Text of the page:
Movie Review: ‘Minions: The Rise Of Gru’

Review by James Lindorf

Every year studios release animated films hoping to be the one that captures the imaginations of children without giving their parents a migraine. In 2010 the winners were Illumination and Universal with their four-quadrant hit “Despicable Me.” That first film introduced us to Steve Carell’s eccentric villain Gru, a trio of orphan Annie’s, and an army of banana-loving, gibberish-speaking, overall-wearing Minions that captured the hearts and wallets of a generation. In the subsequent decade, two additional Despicable Me films and the 2015 prequel “Minions” have been released and combined for over $3.7 billion in total box office. That number makes it the highest-earning animated franchise of all time. That gap will only widen when “Minions: The Rise of Gru” storms into theaters on July first for the long holiday weekend.

After witnessing his use of a freeze ray at the end of “Minions,” Bob, Stuart, Kevin, and the rest decided that their next boss would be the young Felonious Gru. “The Rise of Gru” picks up a couple of years after those events in the early 70s, with a 12-year-old Gru working with the minions to build his first lair. He spends his days at school dreaming up evil plots worthy of his “heroes,” the Vicious 6. When the supervillain supergroup’s leader, the legendary fighter Wild Knuckles (Oscar® winner Alan Arkin), is lost on their last mission, Gru interviews to become their newest member, with less than desirable results. Things go from bad to worse when Gru ends up with the critical element to their ultimate evil plan and has danger coming at him from every direction. To survive, Gru will need guidance from unlikely sources and the help of his most loyal minions, Kevin, Stuart, Bob, and Otto, a new Minion sporting braces and a desperate need to please.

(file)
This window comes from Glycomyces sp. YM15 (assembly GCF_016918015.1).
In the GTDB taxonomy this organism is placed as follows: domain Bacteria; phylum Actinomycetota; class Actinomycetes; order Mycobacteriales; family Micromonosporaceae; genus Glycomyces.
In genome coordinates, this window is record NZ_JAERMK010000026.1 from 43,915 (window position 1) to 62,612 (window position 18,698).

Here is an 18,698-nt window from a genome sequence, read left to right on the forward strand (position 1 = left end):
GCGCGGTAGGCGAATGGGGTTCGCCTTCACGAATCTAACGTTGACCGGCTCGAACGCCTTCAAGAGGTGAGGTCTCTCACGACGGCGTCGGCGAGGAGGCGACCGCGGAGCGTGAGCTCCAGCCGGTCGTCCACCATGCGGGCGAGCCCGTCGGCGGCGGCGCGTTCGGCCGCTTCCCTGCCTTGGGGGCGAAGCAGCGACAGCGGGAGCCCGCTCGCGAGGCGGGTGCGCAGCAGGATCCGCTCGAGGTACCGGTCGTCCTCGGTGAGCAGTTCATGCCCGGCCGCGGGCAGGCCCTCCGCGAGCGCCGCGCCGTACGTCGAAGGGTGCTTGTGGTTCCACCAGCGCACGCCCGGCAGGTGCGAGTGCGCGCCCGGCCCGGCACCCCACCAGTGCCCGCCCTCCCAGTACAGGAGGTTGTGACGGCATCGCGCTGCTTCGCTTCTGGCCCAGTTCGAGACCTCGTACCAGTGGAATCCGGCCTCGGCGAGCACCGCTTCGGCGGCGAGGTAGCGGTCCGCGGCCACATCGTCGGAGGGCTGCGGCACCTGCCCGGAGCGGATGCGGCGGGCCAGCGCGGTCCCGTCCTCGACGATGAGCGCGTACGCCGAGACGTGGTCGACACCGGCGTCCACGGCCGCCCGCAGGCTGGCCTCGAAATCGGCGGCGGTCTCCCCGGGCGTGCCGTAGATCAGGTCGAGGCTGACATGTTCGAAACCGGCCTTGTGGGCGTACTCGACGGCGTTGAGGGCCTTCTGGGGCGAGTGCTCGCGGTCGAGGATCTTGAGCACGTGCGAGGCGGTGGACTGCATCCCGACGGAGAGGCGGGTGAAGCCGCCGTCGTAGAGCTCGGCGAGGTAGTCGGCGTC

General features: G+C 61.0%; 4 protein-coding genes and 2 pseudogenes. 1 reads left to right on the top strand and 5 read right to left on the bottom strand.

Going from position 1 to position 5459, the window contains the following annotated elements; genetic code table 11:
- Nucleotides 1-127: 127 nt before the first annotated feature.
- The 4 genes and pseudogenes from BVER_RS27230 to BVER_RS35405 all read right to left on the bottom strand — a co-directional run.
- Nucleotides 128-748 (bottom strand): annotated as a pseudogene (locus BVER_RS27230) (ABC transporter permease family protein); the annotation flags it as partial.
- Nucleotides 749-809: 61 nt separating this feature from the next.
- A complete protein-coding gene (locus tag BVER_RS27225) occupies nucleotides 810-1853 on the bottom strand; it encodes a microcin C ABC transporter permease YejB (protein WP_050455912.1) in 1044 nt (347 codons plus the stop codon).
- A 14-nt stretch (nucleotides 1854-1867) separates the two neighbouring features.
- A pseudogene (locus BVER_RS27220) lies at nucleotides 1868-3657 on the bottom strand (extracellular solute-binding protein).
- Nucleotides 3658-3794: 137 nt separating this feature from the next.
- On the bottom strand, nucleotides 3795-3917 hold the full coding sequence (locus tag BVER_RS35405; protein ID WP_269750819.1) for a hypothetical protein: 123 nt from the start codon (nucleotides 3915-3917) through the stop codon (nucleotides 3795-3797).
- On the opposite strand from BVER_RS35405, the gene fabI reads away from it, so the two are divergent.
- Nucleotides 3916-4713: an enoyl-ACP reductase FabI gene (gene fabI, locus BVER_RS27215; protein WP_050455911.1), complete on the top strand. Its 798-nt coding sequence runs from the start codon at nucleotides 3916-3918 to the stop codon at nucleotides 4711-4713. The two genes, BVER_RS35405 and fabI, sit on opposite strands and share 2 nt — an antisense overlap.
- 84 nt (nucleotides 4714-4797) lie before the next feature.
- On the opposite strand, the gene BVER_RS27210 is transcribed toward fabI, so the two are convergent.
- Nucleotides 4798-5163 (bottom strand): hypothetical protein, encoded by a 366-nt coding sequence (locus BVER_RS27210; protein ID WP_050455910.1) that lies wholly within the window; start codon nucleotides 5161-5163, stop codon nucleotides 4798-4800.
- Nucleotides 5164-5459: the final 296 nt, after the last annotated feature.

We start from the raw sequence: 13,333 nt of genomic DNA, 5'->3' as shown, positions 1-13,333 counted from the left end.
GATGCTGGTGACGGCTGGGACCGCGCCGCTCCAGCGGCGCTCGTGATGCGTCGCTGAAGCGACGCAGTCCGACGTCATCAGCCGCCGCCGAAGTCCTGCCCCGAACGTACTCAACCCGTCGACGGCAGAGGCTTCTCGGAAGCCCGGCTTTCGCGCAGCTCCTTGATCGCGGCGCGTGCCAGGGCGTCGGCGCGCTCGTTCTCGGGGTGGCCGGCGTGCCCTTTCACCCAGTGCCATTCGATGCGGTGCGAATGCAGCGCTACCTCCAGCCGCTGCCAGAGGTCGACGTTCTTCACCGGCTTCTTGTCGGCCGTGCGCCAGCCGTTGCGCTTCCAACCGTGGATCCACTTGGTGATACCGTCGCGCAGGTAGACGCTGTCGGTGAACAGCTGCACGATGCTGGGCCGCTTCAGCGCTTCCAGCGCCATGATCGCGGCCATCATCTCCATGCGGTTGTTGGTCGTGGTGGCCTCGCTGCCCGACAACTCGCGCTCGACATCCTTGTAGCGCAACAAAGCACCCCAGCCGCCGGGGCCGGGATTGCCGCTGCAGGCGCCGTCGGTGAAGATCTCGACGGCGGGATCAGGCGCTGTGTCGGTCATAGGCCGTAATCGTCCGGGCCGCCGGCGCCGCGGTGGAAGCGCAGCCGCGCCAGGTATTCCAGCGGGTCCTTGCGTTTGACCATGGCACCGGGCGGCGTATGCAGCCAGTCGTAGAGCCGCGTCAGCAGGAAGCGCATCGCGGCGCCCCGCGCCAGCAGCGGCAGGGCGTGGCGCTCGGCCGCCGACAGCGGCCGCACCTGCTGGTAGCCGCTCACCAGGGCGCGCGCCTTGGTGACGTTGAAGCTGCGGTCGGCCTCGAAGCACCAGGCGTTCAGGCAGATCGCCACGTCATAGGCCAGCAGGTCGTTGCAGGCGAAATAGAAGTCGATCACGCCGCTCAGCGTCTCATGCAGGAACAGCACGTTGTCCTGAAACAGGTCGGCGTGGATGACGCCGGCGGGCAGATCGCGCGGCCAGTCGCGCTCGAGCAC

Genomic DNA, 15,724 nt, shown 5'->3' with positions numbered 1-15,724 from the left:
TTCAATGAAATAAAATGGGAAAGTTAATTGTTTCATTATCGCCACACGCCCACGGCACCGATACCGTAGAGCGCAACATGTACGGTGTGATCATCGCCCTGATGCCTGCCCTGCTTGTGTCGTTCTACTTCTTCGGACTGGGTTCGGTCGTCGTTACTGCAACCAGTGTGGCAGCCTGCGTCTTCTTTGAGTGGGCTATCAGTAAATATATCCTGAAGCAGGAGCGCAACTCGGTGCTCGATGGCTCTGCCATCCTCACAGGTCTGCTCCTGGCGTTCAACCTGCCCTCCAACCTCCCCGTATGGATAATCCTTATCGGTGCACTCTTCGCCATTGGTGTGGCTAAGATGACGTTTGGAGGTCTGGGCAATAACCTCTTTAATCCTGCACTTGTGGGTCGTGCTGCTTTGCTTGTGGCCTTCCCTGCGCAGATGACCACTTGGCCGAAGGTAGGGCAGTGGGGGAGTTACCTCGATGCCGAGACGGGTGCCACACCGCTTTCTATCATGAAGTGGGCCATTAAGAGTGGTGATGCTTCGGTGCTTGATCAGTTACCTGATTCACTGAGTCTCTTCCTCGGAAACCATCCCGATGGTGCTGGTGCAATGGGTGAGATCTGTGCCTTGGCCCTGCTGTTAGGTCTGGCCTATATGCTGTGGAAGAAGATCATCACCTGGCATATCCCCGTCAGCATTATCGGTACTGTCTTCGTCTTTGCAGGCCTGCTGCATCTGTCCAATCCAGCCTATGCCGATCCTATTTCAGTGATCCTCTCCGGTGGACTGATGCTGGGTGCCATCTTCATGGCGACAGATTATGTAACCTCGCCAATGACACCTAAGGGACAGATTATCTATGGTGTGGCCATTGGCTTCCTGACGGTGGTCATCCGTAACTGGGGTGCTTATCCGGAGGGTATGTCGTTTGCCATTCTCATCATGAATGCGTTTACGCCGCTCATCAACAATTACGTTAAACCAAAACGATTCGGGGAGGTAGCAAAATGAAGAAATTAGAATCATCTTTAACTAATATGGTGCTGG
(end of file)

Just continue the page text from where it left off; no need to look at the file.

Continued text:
This entry in the franchise features its most spectacular action and best cast. The action is well-choreographed, vibrant, and varied, thanks to the large number of villains. While excelling in those areas, the action never feels that threatening. Sure, Gru can get hurt, but as far as we know, the minions are immortal and essentially impervious to all damage. This puts extra weight on the fighting to be both fun and funny. Luckily in that department, this is the most successful of the five films by a wide margin. The minions find an opportunity to make a joke with nearly every punch, kick, and retreat.

The newest stars in the Despicable Me universe include Taraji P. Henson as the brutal Belle Bottom, whose chain belt doubles as a lethal disco-ball mace. Action icon Jean-Claude Van Damme is the nihilistic Jean Clawed, who can crush anything with a giant robotic claw. Best known as Xena, the warrior princess Lucy Lawless is Nunchuck, whose traditional nun’s habit hides her deadly nun-chucks. He-Man himself, Dolph Lundgren, plays Swedish roller-skate champion Svengeance, who dispatches his enemies with spin kicks from his spiked skates. The final member of the Vicious 6 is the beloved Danny Trejo as Stronghold, whose giant iron hands allow him to defeat anyone in his grasp. Also joining the star-studded cast is Michelle Yeoh as Master Chow, an acupuncturist with mad kung fu skills.

With multiple returning characters and many new cast members, there isn’t time to explore everyone’s motivations. Instead, most characters are glorified cameos designed to tug on the nostalgia heartstrings of the adults in the room. Most of the screen time is divided between two groups of minions taking different paths to rescue their mini-boss and Gru as both a student and prisoner. Returning franchise director Kyle Balda, with the help of co-directors Brad Ableson and Jonathan del Val, beautifully balanced the humor while providing more humanity to the minions than in any movie to date.

Due to the covid and the five-year gap between films, I don’t think “Minions: The Rise of Gru” will end up being the second most successful entry in the franchise. However, it is the film I will most likely revisit after the original. From the action to the killer ’70s soundtrack courtesy of legendary music producer Jack Antonoff these 87 minutes of fun earn a 4 out of 5 from me.

Rating: PG (Some Action/Violence|Rude Humor)
Genre: Comedy, Adventure
Original Language: English
Director: Kyle Balda
Producer: Christopher Meledandri, Janet Healy, Chris Renaud
Writer: Matthew Fogel
Release Date (Theaters): July 1st, 2022
Runtime: 1h 27m
Distributor: Universal Pictures

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